1. The State is the petitioner herein. It is aggrieved against thedecision of the Sales Tax Appellate Tribunal, Madras, holding thatthe assessee is entitled to the benefits of the provision in Section3(3) of the Tamil Nadu General Sales Tax Act. The Tribunalpurported to follow the decisions in Commercial Tax Officer v.Mettur Chemical and Industrial Corporation [1965] 16 S.T.C. 281and Krishnaswami Naidu and Sons v. State of Madras [1965] 16 S.T.C. 671, wherein this court expressed the view that whengroundnut oil is used for manufacture of vanaspati, the groundnutoil, being a component part which went into the production ofvanaspati, Section 3(3) stood attracted in the case. After the filingof this tax case, the Supreme Court has also rendered the decisionin State of Madras v. R.M. Krishnaswami Naidu [1970] 26 S.T.C. 42 , confirming the view taken by this court in theaforementioned two cases. The decision of the Supreme Court wasto the effect that if a component is capable of identification by achemical or other test as a component of a finished product fallingwithin the First Schedule to the Tamil Nadu General Sales TaxAct, 1959, it would be an 'identifiable constituent' within themeaning of the explanation to Section 3(3) and that the sale of suchcomponent would qualify for the concessional levy of tax underSection 3(3).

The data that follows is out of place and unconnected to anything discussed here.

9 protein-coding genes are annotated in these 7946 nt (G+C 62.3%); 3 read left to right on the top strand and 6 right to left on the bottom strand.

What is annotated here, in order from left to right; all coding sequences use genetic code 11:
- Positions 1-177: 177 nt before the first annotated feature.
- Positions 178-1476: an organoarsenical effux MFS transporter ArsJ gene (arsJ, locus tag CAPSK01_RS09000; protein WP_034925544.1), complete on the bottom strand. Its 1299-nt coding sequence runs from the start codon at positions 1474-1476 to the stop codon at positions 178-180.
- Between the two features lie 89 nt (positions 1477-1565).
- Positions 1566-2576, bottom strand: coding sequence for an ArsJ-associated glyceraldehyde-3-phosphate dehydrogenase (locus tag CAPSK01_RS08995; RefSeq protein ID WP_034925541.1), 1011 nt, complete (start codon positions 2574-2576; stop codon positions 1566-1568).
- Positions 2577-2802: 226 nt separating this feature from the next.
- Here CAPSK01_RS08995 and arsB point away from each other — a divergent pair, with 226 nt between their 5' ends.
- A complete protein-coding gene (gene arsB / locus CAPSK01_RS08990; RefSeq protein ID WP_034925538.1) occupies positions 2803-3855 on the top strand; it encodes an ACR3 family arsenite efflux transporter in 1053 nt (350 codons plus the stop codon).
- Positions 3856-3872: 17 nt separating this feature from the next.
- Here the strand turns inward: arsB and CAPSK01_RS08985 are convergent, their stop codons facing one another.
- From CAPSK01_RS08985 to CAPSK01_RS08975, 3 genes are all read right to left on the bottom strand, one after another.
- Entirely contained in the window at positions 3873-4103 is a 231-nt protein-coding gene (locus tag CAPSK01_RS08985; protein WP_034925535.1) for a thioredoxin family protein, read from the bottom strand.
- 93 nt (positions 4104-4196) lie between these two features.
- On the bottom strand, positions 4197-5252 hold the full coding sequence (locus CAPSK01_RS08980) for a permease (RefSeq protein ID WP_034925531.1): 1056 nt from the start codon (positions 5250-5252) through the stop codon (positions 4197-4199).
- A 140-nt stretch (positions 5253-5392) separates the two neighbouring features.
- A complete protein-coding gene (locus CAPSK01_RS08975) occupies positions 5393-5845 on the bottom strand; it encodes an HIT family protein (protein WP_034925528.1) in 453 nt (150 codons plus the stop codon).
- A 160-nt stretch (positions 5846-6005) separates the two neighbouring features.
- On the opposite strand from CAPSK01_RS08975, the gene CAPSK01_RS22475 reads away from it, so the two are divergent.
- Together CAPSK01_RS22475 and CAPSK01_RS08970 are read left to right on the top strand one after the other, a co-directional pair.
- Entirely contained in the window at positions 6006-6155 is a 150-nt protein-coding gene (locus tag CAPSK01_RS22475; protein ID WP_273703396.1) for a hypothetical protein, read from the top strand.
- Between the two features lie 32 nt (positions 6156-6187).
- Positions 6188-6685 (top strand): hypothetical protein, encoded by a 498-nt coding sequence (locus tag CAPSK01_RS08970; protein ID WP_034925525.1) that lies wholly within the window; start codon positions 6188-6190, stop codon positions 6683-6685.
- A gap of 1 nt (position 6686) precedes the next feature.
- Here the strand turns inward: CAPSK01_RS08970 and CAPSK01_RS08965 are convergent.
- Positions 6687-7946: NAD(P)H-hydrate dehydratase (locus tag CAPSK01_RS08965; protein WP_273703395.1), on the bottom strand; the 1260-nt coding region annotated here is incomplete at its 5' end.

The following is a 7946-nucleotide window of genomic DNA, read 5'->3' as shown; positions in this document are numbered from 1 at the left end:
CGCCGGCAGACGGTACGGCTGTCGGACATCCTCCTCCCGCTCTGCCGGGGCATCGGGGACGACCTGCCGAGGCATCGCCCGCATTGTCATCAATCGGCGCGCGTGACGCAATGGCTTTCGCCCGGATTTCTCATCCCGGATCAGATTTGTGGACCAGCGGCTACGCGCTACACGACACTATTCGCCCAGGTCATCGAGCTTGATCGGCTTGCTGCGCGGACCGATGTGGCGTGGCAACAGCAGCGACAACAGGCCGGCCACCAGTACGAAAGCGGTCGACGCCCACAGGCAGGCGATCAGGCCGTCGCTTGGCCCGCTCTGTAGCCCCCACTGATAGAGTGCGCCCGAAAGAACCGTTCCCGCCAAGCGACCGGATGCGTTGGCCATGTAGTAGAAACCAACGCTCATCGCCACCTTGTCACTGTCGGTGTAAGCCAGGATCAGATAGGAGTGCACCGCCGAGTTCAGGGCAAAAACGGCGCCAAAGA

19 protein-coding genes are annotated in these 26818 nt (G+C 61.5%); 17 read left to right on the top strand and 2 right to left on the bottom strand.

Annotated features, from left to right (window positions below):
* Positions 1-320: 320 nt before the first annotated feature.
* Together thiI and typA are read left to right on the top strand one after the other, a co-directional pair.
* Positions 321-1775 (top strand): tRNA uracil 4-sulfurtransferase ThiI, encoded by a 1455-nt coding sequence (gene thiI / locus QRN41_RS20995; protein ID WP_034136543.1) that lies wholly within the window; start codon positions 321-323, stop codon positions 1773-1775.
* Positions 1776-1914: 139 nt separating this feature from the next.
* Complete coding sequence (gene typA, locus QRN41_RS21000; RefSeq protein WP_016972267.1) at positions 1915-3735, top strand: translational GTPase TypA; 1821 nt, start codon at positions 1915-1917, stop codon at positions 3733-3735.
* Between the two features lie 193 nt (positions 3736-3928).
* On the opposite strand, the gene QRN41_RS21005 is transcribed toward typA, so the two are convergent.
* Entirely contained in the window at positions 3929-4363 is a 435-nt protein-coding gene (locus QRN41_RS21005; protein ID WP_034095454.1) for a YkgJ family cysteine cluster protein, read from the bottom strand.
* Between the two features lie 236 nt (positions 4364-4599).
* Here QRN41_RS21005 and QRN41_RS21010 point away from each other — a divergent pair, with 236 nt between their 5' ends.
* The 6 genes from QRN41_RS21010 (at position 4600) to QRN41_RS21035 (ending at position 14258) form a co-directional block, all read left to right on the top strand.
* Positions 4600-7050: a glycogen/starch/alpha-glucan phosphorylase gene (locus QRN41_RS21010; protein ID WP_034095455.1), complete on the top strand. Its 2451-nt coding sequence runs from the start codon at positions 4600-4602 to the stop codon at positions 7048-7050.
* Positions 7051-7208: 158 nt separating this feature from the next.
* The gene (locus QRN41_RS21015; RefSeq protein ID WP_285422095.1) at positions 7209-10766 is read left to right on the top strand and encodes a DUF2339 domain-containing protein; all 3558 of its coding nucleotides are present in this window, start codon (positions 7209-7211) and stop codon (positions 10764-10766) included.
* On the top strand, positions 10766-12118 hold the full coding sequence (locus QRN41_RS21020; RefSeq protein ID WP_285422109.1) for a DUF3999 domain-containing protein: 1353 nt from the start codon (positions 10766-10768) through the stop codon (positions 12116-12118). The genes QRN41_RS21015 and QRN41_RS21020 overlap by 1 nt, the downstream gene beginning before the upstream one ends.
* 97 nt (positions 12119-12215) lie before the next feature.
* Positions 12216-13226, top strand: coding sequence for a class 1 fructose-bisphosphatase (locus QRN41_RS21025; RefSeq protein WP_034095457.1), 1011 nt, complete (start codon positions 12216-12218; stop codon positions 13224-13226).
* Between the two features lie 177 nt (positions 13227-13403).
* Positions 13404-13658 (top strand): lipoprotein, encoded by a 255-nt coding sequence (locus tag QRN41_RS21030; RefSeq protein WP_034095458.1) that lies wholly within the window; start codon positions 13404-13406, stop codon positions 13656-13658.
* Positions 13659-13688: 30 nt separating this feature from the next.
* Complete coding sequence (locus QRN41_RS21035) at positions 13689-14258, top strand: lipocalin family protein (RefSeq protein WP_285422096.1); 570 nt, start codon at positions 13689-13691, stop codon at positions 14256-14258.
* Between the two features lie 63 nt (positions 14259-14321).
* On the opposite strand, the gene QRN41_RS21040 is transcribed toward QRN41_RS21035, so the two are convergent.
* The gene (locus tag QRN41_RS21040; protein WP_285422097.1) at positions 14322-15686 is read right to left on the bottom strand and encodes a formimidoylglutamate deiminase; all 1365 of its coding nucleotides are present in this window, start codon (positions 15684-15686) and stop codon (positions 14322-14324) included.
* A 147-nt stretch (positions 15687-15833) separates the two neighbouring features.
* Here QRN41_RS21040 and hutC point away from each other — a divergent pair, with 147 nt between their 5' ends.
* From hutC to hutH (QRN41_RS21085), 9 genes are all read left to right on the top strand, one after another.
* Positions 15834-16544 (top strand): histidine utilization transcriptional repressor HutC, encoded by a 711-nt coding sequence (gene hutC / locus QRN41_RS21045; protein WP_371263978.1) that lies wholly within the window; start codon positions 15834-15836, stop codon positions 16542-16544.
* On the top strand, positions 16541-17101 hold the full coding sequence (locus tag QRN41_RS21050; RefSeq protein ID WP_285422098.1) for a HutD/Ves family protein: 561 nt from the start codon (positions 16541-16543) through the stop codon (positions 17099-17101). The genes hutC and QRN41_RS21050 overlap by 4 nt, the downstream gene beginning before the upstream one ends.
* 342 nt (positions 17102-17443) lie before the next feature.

2. Subsequent to the decision of the Supreme Court aforesaid,the Madras Legislature has enacted Madras Act 27 of 1970 with aview to make its intention clear. Under that Act, it purports toamend the 'explanation' to Section 3(3) in a slightly differentmanner. The 'explanation' before amendment and the'explanation' after its amendment by Act 27 of 1970 are set outbelow :

-------------------------------------------------------------------------------BEFOR AMENDMENT AFTER AMENDMENT--------------------------------------------------------------------------------'For the purposes of this Sub-section, 'For the purposes of this Sub-section,component part means an article which 'component part' means an article whichforms an identifiable constituent of the forms an identifiable constituent of thefinished product and which along with finished product, which along with othersothers goes to make up the finished pro- goes to make up the finished product andduct.' which, is identifiable visually, or by amechanical process and not by a chemicalprocess.'----------------------------------------------------------------------------------